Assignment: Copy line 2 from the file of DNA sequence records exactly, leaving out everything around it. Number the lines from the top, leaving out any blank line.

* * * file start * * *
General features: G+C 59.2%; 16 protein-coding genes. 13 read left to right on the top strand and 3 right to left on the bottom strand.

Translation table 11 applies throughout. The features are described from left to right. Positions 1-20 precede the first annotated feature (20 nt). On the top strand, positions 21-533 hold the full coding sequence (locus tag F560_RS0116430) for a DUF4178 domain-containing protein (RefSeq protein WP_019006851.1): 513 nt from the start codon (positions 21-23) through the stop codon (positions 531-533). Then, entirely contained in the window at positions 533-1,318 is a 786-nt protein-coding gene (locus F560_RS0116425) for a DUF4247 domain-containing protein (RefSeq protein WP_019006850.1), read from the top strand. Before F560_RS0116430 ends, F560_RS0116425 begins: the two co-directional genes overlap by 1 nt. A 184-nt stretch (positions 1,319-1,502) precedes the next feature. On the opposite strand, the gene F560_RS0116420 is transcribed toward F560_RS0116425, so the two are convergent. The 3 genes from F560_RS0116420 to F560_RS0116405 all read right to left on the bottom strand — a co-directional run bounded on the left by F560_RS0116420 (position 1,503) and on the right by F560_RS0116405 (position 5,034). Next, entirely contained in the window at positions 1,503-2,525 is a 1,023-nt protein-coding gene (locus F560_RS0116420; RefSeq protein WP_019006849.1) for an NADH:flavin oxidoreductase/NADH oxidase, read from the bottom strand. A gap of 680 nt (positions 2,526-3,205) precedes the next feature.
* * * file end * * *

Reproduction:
Translation table 11 applies throughout. The features are described from left to right. Positions 1-20 precede the first annotated feature (20 nt). On the top strand, positions 21-533 hold the full coding sequence (locus tag F560_RS0116430) for a DUF4178 domain-containing protein (RefSeq protein WP_019006851.1): 513 nt from the start codon (positions 21-23) through the stop codon (positions 531-533). Then, entirely contained in the window at positions 533-1,318 is a 786-nt protein-coding gene (locus F560_RS0116425) for a DUF4247 domain-containing protein (RefSeq protein WP_019006850.1), read from the top strand. Before F560_RS0116430 ends, F560_RS0116425 begins: the two co-directional genes overlap by 1 nt. A 184-nt stretch (positions 1,319-1,502) precedes the next feature. On the opposite strand, the gene F560_RS0116420 is transcribed toward F560_RS0116425, so the two are convergent. The 3 genes from F560_RS0116420 to F560_RS0116405 all read right to left on the bottom strand — a co-directional run bounded on the left by F560_RS0116420 (position 1,503) and on the right by F560_RS0116405 (position 5,034). Next, entirely contained in the window at positions 1,503-2,525 is a 1,023-nt protein-coding gene (locus F560_RS0116420; RefSeq protein WP_019006849.1) for an NADH:flavin oxidoreductase/NADH oxidase, read from the bottom strand. A gap of 680 nt (positions 2,526-3,205) precedes the next feature.